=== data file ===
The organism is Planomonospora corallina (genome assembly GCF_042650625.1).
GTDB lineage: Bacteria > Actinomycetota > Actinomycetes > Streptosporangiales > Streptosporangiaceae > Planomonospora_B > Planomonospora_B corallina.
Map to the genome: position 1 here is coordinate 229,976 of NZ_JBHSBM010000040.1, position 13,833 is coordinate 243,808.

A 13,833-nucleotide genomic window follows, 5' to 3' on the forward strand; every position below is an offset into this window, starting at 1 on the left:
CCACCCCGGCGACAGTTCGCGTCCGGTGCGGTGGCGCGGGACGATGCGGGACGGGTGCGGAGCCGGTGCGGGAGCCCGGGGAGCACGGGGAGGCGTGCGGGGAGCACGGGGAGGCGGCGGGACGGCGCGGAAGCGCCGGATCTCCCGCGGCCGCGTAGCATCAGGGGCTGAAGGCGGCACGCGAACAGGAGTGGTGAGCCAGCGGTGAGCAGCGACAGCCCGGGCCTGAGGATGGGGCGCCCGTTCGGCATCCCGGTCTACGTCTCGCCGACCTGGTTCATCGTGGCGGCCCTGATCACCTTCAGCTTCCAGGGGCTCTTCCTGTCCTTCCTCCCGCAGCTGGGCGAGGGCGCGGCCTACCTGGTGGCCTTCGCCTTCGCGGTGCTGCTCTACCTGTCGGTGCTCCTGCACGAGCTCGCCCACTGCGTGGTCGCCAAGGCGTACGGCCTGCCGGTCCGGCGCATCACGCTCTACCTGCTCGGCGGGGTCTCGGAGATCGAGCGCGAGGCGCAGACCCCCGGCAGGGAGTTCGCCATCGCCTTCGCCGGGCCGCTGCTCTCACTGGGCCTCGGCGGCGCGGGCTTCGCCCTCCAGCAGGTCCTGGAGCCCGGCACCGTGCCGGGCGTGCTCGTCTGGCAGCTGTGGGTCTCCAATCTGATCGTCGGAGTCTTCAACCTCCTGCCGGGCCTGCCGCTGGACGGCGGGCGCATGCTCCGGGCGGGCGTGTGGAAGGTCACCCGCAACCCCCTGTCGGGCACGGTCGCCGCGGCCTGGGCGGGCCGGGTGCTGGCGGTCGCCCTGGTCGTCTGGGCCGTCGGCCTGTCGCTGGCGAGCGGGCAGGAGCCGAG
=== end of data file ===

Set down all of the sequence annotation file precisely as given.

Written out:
The organism is Planomonospora corallina (genome assembly GCF_042650625.1).
GTDB lineage: Bacteria > Actinomycetota > Actinomycetes > Streptosporangiales > Streptosporangiaceae > Planomonospora_B > Planomonospora_B corallina.
Map to the genome: position 1 here is coordinate 229,976 of NZ_JBHSBM010000040.1, position 13,833 is coordinate 243,808.

A 13,833-nucleotide genomic window follows, 5' to 3' on the forward strand; every position below is an offset into this window, starting at 1 on the left:
CCACCCCGGCGACAGTTCGCGTCCGGTGCGGTGGCGCGGGACGATGCGGGACGGGTGCGGAGCCGGTGCGGGAGCCCGGGGAGCACGGGGAGGCGTGCGGGGAGCACGGGGAGGCGGCGGGACGGCGCGGAAGCGCCGGATCTCCCGCGGCCGCGTAGCATCAGGGGCTGAAGGCGGCACGCGAACAGGAGTGGTGAGCCAGCGGTGAGCAGCGACAGCCCGGGCCTGAGGATGGGGCGCCCGTTCGGCATCCCGGTCTACGTCTCGCCGACCTGGTTCATCGTGGCGGCCCTGATCACCTTCAGCTTCCAGGGGCTCTTCCTGTCCTTCCTCCCGCAGCTGGGCGAGGGCGCGGCCTACCTGGTGGCCTTCGCCTTCGCGGTGCTGCTCTACCTGTCGGTGCTCCTGCACGAGCTCGCCCACTGCGTGGTCGCCAAGGCGTACGGCCTGCCGGTCCGGCGCATCACGCTCTACCTGCTCGGCGGGGTCTCGGAGATCGAGCGCGAGGCGCAGACCCCCGGCAGGGAGTTCGCCATCGCCTTCGCCGGGCCGCTGCTCTCACTGGGCCTCGGCGGCGCGGGCTTCGCCCTCCAGCAGGTCCTGGAGCCCGGCACCGTGCCGGGCGTGCTCGTCTGGCAGCTGTGGGTCTCCAATCTGATCGTCGGAGTCTTCAACCTCCTGCCGGGCCTGCCGCTGGACGGCGGGCGCATGCTCCGGGCGGGCGTGTGGAAGGTCACCCGCAACCCCCTGTCGGGCACGGTCGCCGCGGCCTGGGCGGGCCGGGTGCTGGCGGTCGCCCTGGTCGTCTGGGCCGTCGGCCTGTCGCTGGCGAGCGGGCAGGAGCCGAG